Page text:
UPDATE: After two hours of debate, a Senate committee today endorsed the bill to force state colleges to allow staff with concealed carry permits to carry their guns on campus.
Two audible “no” votes were heard, but Sen. Jeremy Hutchinson, chair of the committee, ruled the bill had passed. He’d earlier attempted unsuccessfully to amend the bill to require additional active shooter training for those who carry on campus.
I was told later one audible “no” wasn’t a member of the committee. Sen. Will Bond of Little Rock was the only opponent.
The earlier reporting:
The bill to allow university staff to bring concealed weapons on campus, already passed in the House, is before a Senate committee today and sure to receive the wide objections it has received since the issue arose.
Rep. Charlie Collins wasn’t satisfied with a 2015 compromise that allowed concealed carry for staff with approval from campus governing boards. He wants to force guns on campus, since not a single public institution in Arkansas, or their police agencies, want it.
Drew Petrimoulx of KARK reports that the Department of Higher Education tried to work a compromise to allow the bill if amended to say gun carriers first had to obtain additional training. That was a no-go with the NRA, the driver of the more-guns-everywhere agenda. It wants anyone 21 or over to be able to pack heat on campus. It has not yet come out for concealed carry in the state Capitol galleries, however.
We’ll have more later on the committee outcome.
A spectator describes Collins’ testimony for his bill as reading from NRA talking points. Chief point: Guns on campus will deter mass shootings. There have been no such shootings in Arkansas. Students at the Oregon community college that was scene of mass shooting were allowed to bring guns on campus if they had concealed carry permits.
Sen. Will Bond, a Little Rock Democrat, has questioned Collins at length. He raised the issue of how police will differentiate between good and bad guys and he noted a Johns Hopkins University study that disputes the contention that more guns on campus make them safer. He drew out that no police agencies support the bill and that there will be no way to know the identities of those with guns. Also, only one other SEC school, Tennessee, allows guns on campus.
Collins said he had no plan to move after this legislation to push for open carry on campus.
Sen. Jeremy Hutchinson asked why Collins hadn’t considered requiring more training for college staff to carry on campus, as is required for teachers approved for carry in K-12 schools. Collins contends the situations aren’t analagous because the K-12 staff carrying weapons are essentially auxiliary law officers. That’s not how college staff will be viewed.
Opponents included a speaker from a mothers group working for common sense gun laws. The head of a vo-tech school in Springdale spoke in support of the bill. He said he has 12 to 15 people with concealed carry permits and if they were allowed on campus, they’d have sufficient training to be “watchdogs” against “people who want to do us harm.” As the only post-secondary school leader in favor of the bill, he said he wouldn’t oppose required additional training for any allowed to carry guns.
Hutchinson proposed an amendment that would require 16 hours of active shooter training for a faculty member to take a gun on campus if the bill passes. He said he’d supported more guns on K-12 campuses through legislation, but that legislation included required active shooter training. He said the college situation should be the same.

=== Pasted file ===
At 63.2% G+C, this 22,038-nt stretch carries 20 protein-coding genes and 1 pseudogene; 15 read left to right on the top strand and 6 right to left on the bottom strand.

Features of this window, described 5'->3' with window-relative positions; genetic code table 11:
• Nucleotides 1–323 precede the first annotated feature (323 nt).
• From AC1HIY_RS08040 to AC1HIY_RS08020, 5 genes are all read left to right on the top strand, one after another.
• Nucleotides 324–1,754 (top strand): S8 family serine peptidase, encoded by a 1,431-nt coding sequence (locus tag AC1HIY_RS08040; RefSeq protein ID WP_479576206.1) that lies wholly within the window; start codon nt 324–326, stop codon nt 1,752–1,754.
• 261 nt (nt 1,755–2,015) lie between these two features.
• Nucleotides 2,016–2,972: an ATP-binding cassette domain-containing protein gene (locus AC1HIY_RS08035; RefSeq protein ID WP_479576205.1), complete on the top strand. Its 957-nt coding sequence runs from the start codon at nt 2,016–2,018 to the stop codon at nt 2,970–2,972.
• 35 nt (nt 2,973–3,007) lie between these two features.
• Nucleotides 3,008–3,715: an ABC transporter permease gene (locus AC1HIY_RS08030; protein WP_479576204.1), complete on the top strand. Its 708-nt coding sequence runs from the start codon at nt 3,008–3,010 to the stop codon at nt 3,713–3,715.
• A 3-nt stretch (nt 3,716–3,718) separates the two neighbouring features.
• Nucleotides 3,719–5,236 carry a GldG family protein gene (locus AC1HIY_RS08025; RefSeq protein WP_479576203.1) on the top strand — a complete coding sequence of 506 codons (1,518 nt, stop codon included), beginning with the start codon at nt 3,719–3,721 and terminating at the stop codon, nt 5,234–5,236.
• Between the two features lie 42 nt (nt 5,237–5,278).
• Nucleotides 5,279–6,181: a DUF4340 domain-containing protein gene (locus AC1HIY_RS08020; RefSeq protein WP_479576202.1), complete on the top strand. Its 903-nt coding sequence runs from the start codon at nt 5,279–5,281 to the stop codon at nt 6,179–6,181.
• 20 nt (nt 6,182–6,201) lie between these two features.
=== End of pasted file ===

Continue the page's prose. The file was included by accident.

Trent Garner objected to the additional cost, which Hutchinson said would be borne by the permit holder. Collins said the additional requirement would delay implementation of more guns on campus and reduce the deterrent effect.
Hutchinson said he’d been through an active shooter training class and said those situations are far different than the static target shooting required of conventional carry permits. He said it was “terrifying” even though he knew it was only a training exercise. He didn’t mention the full story — he accidentally shot a “teacher” who was confronting a “bad guy.”
Collins said a new restriction would defeat the purpose of his bill.
The committee defeated a motion to adopt the amendment.
Debate continued, with opponents outnumbering supporters. Opponents included Chuck Welch, head of the Arkansas State University System.
In closing, Trent Garner answered those who complained about the loss of local control by saying the highest form of local control was the individual. Talk about a slippery slope if that logic is to take hold across the legislative spectrum. Anarchy would be an appropriate word.
UPDATE: Moms Demand Action for Gun Sense in America denounced the vote in a statement from Austin Bailey, leader of the Arkansas chapter:
“Our college campuses are not hotbeds of criminal activity – they’re sanctuaries for learning, and they’re overwhelmingly safe. When it comes to safety on college campuses, we should listen to the people who actually work and live on college campuses, and they don’t want this bill to pass. It’s frustrating to once again watch university presidents and campus law enforcement tell our legislators that HB 1249 is a dangerous idea and have their resounding opposition to this legislation be ignored. The committee should have put the safety of our students and campus professionals ahead of special interests.”